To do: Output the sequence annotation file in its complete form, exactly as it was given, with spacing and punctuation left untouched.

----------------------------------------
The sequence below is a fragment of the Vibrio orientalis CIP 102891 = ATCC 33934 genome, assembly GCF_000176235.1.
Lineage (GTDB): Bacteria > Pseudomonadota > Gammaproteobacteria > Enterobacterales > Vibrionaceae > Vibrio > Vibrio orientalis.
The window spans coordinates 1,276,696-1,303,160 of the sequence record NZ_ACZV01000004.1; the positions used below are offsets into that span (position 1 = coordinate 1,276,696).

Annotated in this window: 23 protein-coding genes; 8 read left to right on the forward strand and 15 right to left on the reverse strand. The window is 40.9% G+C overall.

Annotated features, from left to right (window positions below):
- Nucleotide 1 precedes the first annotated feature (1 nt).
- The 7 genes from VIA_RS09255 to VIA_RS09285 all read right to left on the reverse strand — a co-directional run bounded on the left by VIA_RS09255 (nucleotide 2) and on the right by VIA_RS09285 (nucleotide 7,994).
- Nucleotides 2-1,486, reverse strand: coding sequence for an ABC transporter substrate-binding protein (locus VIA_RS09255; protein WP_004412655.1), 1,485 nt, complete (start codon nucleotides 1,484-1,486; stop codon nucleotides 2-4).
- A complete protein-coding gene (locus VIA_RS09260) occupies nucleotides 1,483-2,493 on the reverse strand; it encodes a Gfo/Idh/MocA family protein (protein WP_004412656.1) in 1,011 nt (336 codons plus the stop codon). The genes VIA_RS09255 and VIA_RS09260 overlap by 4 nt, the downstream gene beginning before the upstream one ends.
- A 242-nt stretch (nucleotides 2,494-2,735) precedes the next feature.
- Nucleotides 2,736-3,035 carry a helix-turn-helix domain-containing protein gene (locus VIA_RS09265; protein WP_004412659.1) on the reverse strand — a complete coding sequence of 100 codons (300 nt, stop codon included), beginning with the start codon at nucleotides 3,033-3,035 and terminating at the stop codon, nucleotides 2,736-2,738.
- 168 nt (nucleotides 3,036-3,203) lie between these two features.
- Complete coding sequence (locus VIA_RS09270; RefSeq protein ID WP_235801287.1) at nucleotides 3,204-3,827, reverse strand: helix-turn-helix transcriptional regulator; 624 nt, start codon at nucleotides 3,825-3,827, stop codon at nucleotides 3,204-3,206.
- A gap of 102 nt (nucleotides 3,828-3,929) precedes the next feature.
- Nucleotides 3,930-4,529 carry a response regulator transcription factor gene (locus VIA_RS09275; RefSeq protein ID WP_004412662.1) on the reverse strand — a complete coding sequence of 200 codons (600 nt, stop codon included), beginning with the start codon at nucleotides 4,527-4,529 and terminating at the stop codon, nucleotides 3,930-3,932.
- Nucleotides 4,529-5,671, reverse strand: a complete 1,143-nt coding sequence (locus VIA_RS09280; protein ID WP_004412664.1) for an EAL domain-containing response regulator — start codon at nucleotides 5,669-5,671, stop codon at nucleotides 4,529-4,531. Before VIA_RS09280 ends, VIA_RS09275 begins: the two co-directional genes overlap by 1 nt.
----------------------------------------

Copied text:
The sequence below is a fragment of the Vibrio orientalis CIP 102891 = ATCC 33934 genome, assembly GCF_000176235.1.
Lineage (GTDB): Bacteria > Pseudomonadota > Gammaproteobacteria > Enterobacterales > Vibrionaceae > Vibrio > Vibrio orientalis.
The window spans coordinates 1,276,696-1,303,160 of the sequence record NZ_ACZV01000004.1; the positions used below are offsets into that span (position 1 = coordinate 1,276,696).

Annotated in this window: 23 protein-coding genes; 8 read left to right on the forward strand and 15 right to left on the reverse strand. The window is 40.9% G+C overall.

Annotated features, from left to right (window positions below):
- Nucleotide 1 precedes the first annotated feature (1 nt).
- The 7 genes from VIA_RS09255 to VIA_RS09285 all read right to left on the reverse strand — a co-directional run bounded on the left by VIA_RS09255 (nucleotide 2) and on the right by VIA_RS09285 (nucleotide 7,994).
- Nucleotides 2-1,486, reverse strand: coding sequence for an ABC transporter substrate-binding protein (locus VIA_RS09255; protein WP_004412655.1), 1,485 nt, complete (start codon nucleotides 1,484-1,486; stop codon nucleotides 2-4).
- A complete protein-coding gene (locus VIA_RS09260) occupies nucleotides 1,483-2,493 on the reverse strand; it encodes a Gfo/Idh/MocA family protein (protein WP_004412656.1) in 1,011 nt (336 codons plus the stop codon). The genes VIA_RS09255 and VIA_RS09260 overlap by 4 nt, the downstream gene beginning before the upstream one ends.
- A 242-nt stretch (nucleotides 2,494-2,735) precedes the next feature.
- Nucleotides 2,736-3,035 carry a helix-turn-helix domain-containing protein gene (locus VIA_RS09265; protein WP_004412659.1) on the reverse strand — a complete coding sequence of 100 codons (300 nt, stop codon included), beginning with the start codon at nucleotides 3,033-3,035 and terminating at the stop codon, nucleotides 2,736-2,738.
- 168 nt (nucleotides 3,036-3,203) lie between these two features.
- Complete coding sequence (locus VIA_RS09270; RefSeq protein ID WP_235801287.1) at nucleotides 3,204-3,827, reverse strand: helix-turn-helix transcriptional regulator; 624 nt, start codon at nucleotides 3,825-3,827, stop codon at nucleotides 3,204-3,206.
- A gap of 102 nt (nucleotides 3,828-3,929) precedes the next feature.
- Nucleotides 3,930-4,529 carry a response regulator transcription factor gene (locus VIA_RS09275; RefSeq protein ID WP_004412662.1) on the reverse strand — a complete coding sequence of 200 codons (600 nt, stop codon included), beginning with the start codon at nucleotides 4,527-4,529 and terminating at the stop codon, nucleotides 3,930-3,932.
- Nucleotides 4,529-5,671, reverse strand: a complete 1,143-nt coding sequence (locus VIA_RS09280; protein ID WP_004412664.1) for an EAL domain-containing response regulator — start codon at nucleotides 5,669-5,671, stop codon at nucleotides 4,529-4,531. Before VIA_RS09280 ends, VIA_RS09275 begins: the two co-directional genes overlap by 1 nt.